Dried seaweed, often sold as nori or kelp, is a common addition to Japanese dishes, including sushi. This food often imparts a briny flavor and a crisp texture. Look for it in specialty shops, although some grocery stores sell it in thin, square sheets for use in recipes. Dried seaweed is good for you when eaten in moderation — it contains many vitamins and minerals, but is quite high in sodium and iodine.

dried seaweed dried seaweed

Seaweed or sea vegetables are forms of algae that grow in the sea. They’re a food source for ocean life and range in color from red to green to brown to black. Seaweed grows along rocky shorelines around the world, but it’s most commonly eaten in Asian countries such as Japan, Korea and China. It’s extremely versatile and can be used in many dishes, including sushi rolls, soups and stews, salads, supplements and smoothies.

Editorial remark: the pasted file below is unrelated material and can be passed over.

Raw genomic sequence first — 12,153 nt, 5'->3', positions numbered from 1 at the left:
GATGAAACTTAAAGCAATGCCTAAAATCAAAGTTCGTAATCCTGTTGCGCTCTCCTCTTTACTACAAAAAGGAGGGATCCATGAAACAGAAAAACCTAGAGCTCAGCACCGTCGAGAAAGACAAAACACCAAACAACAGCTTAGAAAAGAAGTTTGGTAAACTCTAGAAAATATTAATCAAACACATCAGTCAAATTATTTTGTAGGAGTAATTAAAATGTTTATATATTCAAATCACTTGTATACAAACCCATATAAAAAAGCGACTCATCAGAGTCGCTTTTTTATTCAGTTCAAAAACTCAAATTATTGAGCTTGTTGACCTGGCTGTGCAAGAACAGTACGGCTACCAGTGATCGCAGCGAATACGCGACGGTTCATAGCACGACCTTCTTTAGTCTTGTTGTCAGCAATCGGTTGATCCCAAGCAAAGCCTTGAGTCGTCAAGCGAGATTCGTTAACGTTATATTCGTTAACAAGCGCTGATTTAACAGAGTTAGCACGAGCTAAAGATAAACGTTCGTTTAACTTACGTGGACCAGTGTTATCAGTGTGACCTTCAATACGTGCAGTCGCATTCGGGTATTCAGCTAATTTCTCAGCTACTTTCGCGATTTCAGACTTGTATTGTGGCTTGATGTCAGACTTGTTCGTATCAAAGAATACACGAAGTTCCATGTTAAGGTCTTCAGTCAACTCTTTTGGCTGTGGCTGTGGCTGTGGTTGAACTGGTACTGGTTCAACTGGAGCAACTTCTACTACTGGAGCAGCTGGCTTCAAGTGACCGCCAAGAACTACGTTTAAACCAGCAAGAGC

Including dried seaweed in your diet gives you access to a good supply of vitamin B-6, with 30% of the amount you need each day in a serving; this vitamin is critical for brain health and function. This food also provides 22% of the potassium and 17% of the iron your body requires daily. You also take in lesser amounts of calcium, magnesium, phosphorus, zinc, copper, vitamin A, thiamin, riboflavin, vitamin E, niacin and vitamin B-12.

Dried seaweed contains antioxidants that can benefit your health. A study in the September 2009 issue of "Plant Foods for Human Nutrition" notes that dried seaweed provides more antioxidants than heat-treated seaweed. Antioxidants protect every cell in your body from damage caused by free radicals and other environmental stress.

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